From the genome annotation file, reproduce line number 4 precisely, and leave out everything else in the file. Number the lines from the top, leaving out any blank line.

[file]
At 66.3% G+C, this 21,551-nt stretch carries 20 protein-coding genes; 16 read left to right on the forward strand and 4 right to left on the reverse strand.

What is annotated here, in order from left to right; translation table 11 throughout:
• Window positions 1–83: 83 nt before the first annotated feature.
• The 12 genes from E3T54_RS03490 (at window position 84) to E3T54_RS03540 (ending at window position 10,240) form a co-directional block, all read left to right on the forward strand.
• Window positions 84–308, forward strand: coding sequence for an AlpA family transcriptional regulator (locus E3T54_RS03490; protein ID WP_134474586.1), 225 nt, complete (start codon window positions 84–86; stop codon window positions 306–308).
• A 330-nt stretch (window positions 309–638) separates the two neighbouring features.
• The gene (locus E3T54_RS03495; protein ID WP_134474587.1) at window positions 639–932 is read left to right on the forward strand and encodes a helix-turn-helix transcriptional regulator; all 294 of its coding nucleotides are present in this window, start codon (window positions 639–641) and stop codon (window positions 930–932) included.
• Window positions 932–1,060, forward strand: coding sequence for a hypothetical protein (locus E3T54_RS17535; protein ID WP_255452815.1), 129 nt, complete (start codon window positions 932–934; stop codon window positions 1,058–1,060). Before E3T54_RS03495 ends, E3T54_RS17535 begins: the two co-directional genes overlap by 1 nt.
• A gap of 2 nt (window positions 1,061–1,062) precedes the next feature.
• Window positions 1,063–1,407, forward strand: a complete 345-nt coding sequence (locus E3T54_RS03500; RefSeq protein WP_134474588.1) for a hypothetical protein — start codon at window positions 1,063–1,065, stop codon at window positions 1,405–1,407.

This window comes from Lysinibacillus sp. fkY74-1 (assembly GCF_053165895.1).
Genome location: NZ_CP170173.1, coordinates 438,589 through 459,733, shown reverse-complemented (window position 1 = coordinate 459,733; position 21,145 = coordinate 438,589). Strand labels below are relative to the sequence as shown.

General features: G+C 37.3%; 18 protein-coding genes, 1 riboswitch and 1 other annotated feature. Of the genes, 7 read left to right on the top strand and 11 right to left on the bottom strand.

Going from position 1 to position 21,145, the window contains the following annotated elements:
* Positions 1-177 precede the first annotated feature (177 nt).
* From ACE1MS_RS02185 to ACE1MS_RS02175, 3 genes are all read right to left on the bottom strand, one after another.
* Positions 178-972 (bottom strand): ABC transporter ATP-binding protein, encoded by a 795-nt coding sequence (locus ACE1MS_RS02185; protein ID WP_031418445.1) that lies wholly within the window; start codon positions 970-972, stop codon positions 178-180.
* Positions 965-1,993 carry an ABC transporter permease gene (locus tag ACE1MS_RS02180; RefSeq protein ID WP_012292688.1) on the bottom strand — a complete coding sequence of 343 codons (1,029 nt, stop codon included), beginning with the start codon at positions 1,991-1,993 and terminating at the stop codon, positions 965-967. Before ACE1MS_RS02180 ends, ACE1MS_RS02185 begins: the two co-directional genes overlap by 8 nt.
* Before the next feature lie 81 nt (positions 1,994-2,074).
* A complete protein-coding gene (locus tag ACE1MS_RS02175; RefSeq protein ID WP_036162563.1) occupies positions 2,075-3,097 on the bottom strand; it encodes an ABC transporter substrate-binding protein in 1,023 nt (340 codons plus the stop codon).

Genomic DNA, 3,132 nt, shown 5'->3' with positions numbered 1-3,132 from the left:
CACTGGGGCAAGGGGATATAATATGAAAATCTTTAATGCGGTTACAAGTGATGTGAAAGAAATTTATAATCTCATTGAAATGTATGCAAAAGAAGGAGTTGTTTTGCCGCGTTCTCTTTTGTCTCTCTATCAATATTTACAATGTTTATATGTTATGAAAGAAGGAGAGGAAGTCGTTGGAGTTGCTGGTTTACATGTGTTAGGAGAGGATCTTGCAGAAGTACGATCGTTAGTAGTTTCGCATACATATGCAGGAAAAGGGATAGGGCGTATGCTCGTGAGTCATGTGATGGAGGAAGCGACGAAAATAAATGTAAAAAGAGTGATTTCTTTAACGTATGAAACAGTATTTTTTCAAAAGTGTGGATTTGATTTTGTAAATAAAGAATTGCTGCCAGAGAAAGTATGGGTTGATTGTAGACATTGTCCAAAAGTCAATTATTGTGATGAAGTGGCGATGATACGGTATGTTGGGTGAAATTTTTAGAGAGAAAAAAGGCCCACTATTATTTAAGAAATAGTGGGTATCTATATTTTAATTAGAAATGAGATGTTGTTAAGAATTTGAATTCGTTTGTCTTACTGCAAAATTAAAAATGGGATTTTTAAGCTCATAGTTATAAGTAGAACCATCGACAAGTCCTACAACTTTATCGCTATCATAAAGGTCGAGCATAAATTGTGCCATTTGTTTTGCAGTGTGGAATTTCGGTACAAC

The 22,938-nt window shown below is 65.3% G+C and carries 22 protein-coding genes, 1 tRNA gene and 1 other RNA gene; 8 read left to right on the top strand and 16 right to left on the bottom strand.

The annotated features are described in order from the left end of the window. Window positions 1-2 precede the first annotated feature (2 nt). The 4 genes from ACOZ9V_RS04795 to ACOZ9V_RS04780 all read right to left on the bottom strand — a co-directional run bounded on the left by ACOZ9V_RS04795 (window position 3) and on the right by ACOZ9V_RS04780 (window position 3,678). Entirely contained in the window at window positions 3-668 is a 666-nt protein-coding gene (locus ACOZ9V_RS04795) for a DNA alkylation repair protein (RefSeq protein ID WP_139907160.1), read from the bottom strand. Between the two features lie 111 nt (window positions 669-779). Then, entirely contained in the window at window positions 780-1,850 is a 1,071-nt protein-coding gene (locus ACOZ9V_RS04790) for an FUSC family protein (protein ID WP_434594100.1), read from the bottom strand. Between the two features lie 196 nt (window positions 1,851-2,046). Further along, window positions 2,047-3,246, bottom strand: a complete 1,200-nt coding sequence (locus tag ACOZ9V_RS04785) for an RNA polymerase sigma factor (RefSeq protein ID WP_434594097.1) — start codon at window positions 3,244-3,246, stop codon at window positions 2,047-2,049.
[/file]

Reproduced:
• The 12 genes from E3T54_RS03490 (at window position 84) to E3T54_RS03540 (ending at window position 10,240) form a co-directional block, all read left to right on the forward strand.